GAMBLING

Sports Offshore Operator Richard Sullivan Pleads Guilty After 14 Years a Fugitive

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Posted on: March 7, 2024, 03:47h. 

Last updated on: March 7, 2024, 03:47h.

Former fugitive and Sports Offshore operator Richard Sullivan has pleaded guilty to illegal gambling charges. That’s nearly 14 years after he was first indicted by a federal grand jury in Boston.

Sports Offshore, Antigua, Richard Sullivan, John Tierney, Patrice Tierney, Todd Lyons, Robert Eremian, Daniel Eremian
Ex-Massachusetts Congressman fielding press questions in 2010 after his wife, Patrice Tierney, was caught up in the Sports Offshore scandal. (Image: Boston Globe)

Sullivan, 73, was arrested in August on his arrival at New York’s John F. Kennedy International Airport on a flight from Antigua, where now-defunct Sports Offshore was based. It’s unclear whether he deliberately returned to the US to turn himself in.

Sullivan was among the first to be charged under the Unlawful Internet Gambling Enforcement Act (UIGEA), a law enacted in 2006 to prevent U.S. citizens from using the U.S. banking system to process online gambling transactions.

Sports Offshore was an online sports betting platform licensed in Antigua that processed bets from US customers. The business collected over $22 million and laundered more than $10 million in checks and wire transfers, according to prosecutors.

The sportsbook created shell companies to launder the proceeds and to avoid detection by US authorities. They also employed around 50 agents in the continental U.S. who solicited customers and collected debts, which were forwarded to Antigua, prosecutors said.

Industry Pioneers

The offshore sportsbook operators that emerged in Antigua in the mid-to-late 1990s considered themselves pioneers of a brand-new tech industry. This was at a time when it was not explicitly clear that what they were doing was illegal.

At least, that was until 2002, when the US Department of Justice issued an opinion that the 1962 Wire Act, which prohibited sports wagering via “a wire communication,” could be applied to the internet.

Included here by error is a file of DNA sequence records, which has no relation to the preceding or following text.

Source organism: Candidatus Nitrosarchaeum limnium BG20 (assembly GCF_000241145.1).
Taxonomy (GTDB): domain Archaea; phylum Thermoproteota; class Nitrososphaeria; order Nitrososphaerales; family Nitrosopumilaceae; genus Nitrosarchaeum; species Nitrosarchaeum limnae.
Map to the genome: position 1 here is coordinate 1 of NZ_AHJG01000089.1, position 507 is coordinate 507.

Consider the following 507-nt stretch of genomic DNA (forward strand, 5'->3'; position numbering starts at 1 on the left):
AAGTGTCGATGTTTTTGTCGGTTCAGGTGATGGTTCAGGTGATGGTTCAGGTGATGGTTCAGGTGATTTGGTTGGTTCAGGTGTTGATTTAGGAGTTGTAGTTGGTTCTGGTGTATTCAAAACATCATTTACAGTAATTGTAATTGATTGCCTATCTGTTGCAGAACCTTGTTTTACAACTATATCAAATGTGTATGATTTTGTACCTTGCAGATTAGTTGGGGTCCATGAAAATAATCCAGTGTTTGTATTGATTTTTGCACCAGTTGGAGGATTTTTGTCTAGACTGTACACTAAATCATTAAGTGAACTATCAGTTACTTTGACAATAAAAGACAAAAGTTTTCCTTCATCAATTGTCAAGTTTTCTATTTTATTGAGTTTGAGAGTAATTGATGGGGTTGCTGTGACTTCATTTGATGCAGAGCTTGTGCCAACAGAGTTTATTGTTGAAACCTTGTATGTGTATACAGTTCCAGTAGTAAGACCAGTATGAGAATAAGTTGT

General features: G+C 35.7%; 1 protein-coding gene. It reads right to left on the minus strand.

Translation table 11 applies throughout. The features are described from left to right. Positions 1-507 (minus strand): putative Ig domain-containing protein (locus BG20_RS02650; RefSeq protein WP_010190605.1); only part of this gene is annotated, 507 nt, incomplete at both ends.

These sportsbooks chose Antigua because the Caribbean-island nation had opted to invest in high quality international fiber-optic cable infrastructure and promised low taxes in the hope of nurturing a tech industry in the dawning internet age.

When federal authorities began going after its online gambling operators, Antigua complained to the World Trade Organization (WTO), claiming the U.S. had violated its commitment to free trade in recreational services.

The WTO agreed and awarded Antigua the right to suspend $21 million annually in intellectual property rights held by U.S. companies.

Congressman Embroiled

Sullivan operated Sports Offshore with Todd Lyons and brothers Robert and Daniel Eremian. In December 2011, Lyons and Daniel Eremian were sentenced to four years and three years in prison, respectively, and were ordered to forfeit more than $30 million between them.

The brothers’ sister, Patrice Tierney, is married to John F. Tierney, who, at the time, was a Massachusetts Democratic congressman. In 2011, Patrice Tierney was sentenced to 30 days in prison for “aiding and abetting the filing of false tax returns” related to Sports Offshore.

Robert Eremian remains a fugitive from justice.

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